ROME – Since the Consistory of the New Cardinals in early October, Pope Francis will select more than half of the men who will enter the Sistine Chapel to choose his successor.
Despite what the critics of Francis did on social media on September 1 for him, he created the college to choose a successor just like him, it must be remembered that then Archbishop Jorge Mario Bergoglio was created Cardinal by St. John Paul II. And he was elected pope in 2013 in a conclave, where 42 percent of the cardinals elected were cardinals created by John Paul and the remaining 58 percent of voters were named by Pope Benedict XVI.
Personal opinions about the needs of the Church at any given time and who would be the best person to lead are obviously in play in a conclave. But the cardinals also refer to the inspiration of the Holy Spirit and give a very solemn oath when casting their ballot papers: to be elected. ”
After arriving late for lunchtime reciting the Angelus prayer on September 1
Ten of his chosen prelates are under the age of 80 and will therefore have the right to vote in a conclave to elect a pope. The Cardinal, who turns 80 before the papacy is vacant, attends preliminary council meetings to discuss the needs of the Church, but does not process the Sistine Chapel and does not provide newsletters for a new pope.
Prohibits death or resignation. , after the new cardinals receive their red hats in early October, the College of Cardinals will have 128 members eligible for conclave voting. Within 10 days of the consistory, four cardinals will celebrate their 80th birthday, leaving 124 chosen.
Of these 124, Francis will make 66 of them cardinals, which is 53 percent of the elect. Other electors will include 16 cardinals created by John Paul II and 42 by the now retired Benedict XVI.
While the majority in the next conclave will have Francis to thank for the red hats and new responsibilities, in order to elect a Pope candidate they must receive two-thirds of the vote. Announcing the new cardinals, Francis said that they exemplified the "missionary calling of the Church that continues to proclaim the merciful love of God to all men and women on earth."
Commitment to the poor, care for migrants and care dialogue with all people are characteristics that are many in the group of 13 shares.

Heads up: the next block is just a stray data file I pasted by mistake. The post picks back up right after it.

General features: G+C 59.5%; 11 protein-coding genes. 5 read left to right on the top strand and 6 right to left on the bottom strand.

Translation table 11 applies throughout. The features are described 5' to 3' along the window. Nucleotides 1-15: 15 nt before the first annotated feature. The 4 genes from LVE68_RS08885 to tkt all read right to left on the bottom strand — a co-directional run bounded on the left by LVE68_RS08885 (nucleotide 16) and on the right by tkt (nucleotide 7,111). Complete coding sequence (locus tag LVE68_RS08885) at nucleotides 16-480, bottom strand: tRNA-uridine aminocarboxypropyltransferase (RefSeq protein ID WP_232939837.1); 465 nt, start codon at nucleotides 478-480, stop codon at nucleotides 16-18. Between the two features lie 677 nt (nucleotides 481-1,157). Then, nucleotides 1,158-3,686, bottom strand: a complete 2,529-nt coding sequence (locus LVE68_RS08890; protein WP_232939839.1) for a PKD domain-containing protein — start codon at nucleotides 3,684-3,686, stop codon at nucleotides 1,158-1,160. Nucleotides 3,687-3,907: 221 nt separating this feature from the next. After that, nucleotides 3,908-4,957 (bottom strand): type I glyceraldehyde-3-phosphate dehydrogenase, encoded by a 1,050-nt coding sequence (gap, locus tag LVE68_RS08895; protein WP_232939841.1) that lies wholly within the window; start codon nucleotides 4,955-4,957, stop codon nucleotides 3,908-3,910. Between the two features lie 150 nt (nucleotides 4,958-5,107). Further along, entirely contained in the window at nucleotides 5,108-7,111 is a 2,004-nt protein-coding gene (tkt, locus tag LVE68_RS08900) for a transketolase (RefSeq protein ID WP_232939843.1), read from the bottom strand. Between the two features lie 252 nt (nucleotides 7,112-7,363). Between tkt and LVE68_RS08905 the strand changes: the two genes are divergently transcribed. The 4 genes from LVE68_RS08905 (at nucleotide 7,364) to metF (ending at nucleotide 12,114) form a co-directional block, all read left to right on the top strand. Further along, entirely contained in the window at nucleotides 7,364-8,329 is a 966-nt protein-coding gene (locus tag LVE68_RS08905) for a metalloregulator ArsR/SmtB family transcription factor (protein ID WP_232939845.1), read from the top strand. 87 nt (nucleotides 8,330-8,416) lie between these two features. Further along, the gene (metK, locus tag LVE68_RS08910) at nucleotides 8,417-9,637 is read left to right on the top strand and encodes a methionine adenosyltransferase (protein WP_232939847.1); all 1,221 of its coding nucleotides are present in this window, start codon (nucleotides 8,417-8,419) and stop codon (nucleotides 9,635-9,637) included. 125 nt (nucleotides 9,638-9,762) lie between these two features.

Among the more than 80 cardinals is the Lithuanian Archbishop Sigitas Tamkevichus, who a year ago joined Francis on a prayer tour of the former KGB headquarters in Vilnius.
The Archbishop was imprisoned from 1983 to 1988 for "anti-Soviet propaganda." As a Jesuit priest in 1972, he began publishing the Chronicle of the Catholic Church in Lithuania, an underground newsletter documenting the Communist crackdown on the Church. Despite repeated questioning by the KGB, he has been able to publish and disseminate the chronicle more than 10 years and after his arrest, others continue their work.
One of the new Cardinal elects will be Guatemalan Bishop Alvaro Ramazini Immeri of Huehuetenango, a human rights defender whose support for environmental activists has won him death threats.
Two Roman Curia officers eavesdropping on becoming cardinals to occupy positions that would be considered automatic red-hat posts before Francis takes office: Spanish Bishop Miguel Angel Ayuso Guixot, 67, President of the Pontifical a council for inter-religious dialogue; and Portuguese Archbishop Jose Tolentino Madonna, 53, a Vatican archivist and librarian.
The surprising choice of the Curia is Jesuit Father Michael Cherney, one of the two under-secretaries for migrants and refugees in the Dicasteria for the promotion of integrated human development. Born in Czechoslovakia in 1949 and who migrated with his family to Canada when he was 2 years old, Cherni worked at various social justice ministries in Canada, Central America and Africa before coming to the Vatican.
According to canon law, he will need to be ordained a bishop before receiving his red hat on October 5, though he may seek release. He did not answer on 1 September a question about his possible ordination.
The election of Francis continues to pay little attention to the large archdioceses traditionally led by cardinals such as Milan and Venice. But he will give a red hat to Archbishop Matteo Zupi of Bologna, Italy, where all but one of the archbishops in the last 400 years have been cardinals. The only exception was Archbishop Enrico Manfredini, who headed the archbishopric for only eight months in 1983, before dying at the age of 61.
When selecting Cardinals, Francis made a point to increase the geographical profile of the College of Cardinals. The conclave that selected it included participants from 48 countries; The 128 electives in Extended College will include overlays from 68 countries.
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